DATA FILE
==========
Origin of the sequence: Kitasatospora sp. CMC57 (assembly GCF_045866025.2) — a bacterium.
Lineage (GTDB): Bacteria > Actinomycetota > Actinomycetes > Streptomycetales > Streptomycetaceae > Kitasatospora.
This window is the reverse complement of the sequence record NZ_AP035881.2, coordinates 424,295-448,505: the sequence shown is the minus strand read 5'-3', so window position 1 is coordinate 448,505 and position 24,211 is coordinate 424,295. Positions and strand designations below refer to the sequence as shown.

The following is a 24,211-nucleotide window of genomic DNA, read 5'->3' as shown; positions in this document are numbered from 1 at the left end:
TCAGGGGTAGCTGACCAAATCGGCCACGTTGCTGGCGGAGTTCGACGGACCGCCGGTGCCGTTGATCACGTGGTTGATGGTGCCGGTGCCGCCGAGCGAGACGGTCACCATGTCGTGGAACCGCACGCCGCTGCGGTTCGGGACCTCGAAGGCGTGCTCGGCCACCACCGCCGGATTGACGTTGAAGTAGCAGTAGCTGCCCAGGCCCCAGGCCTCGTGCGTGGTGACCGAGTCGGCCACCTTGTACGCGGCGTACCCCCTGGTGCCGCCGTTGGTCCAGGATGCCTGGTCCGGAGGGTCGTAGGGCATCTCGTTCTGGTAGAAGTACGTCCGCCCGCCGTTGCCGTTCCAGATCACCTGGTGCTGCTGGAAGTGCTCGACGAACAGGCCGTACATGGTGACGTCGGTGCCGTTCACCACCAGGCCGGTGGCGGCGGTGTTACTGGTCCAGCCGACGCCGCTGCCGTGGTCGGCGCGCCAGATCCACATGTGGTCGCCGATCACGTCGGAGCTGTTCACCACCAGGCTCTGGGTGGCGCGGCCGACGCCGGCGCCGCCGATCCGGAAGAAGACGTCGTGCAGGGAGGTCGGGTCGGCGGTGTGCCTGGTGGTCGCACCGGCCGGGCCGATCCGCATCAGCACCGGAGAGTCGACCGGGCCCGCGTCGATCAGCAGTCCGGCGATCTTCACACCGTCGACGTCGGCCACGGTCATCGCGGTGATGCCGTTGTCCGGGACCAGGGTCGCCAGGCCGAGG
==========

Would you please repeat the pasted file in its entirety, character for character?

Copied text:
Origin of the sequence: Kitasatospora sp. CMC57 (assembly GCF_045866025.2) — a bacterium.
Lineage (GTDB): Bacteria > Actinomycetota > Actinomycetes > Streptomycetales > Streptomycetaceae > Kitasatospora.
This window is the reverse complement of the sequence record NZ_AP035881.2, coordinates 424,295-448,505: the sequence shown is the minus strand read 5'-3', so window position 1 is coordinate 448,505 and position 24,211 is coordinate 424,295. Positions and strand designations below refer to the sequence as shown.

The following is a 24,211-nucleotide window of genomic DNA, read 5'->3' as shown; positions in this document are numbered from 1 at the left end:
TCAGGGGTAGCTGACCAAATCGGCCACGTTGCTGGCGGAGTTCGACGGACCGCCGGTGCCGTTGATCACGTGGTTGATGGTGCCGGTGCCGCCGAGCGAGACGGTCACCATGTCGTGGAACCGCACGCCGCTGCGGTTCGGGACCTCGAAGGCGTGCTCGGCCACCACCGCCGGATTGACGTTGAAGTAGCAGTAGCTGCCCAGGCCCCAGGCCTCGTGCGTGGTGACCGAGTCGGCCACCTTGTACGCGGCGTACCCCCTGGTGCCGCCGTTGGTCCAGGATGCCTGGTCCGGAGGGTCGTAGGGCATCTCGTTCTGGTAGAAGTACGTCCGCCCGCCGTTGCCGTTCCAGATCACCTGGTGCTGCTGGAAGTGCTCGACGAACAGGCCGTACATGGTGACGTCGGTGCCGTTCACCACCAGGCCGGTGGCGGCGGTGTTACTGGTCCAGCCGACGCCGCTGCCGTGGTCGGCGCGCCAGATCCACATGTGGTCGCCGATCACGTCGGAGCTGTTCACCACCAGGCTCTGGGTGGCGCGGCCGACGCCGGCGCCGCCGATCCGGAAGAAGACGTCGTGCAGGGAGGTCGGGTCGGCGGTGTGCCTGGTGGTCGCACCGGCCGGGCCGATCCGCATCAGCACCGGAGAGTCGACCGGGCCCGCGTCGATCAGCAGTCCGGCGATCTTCACACCGTCGACGTCGGCCACGGTCATCGCGGTGATGCCGTTGTCCGGGACCAGGGTCGCCAGGCCGAGG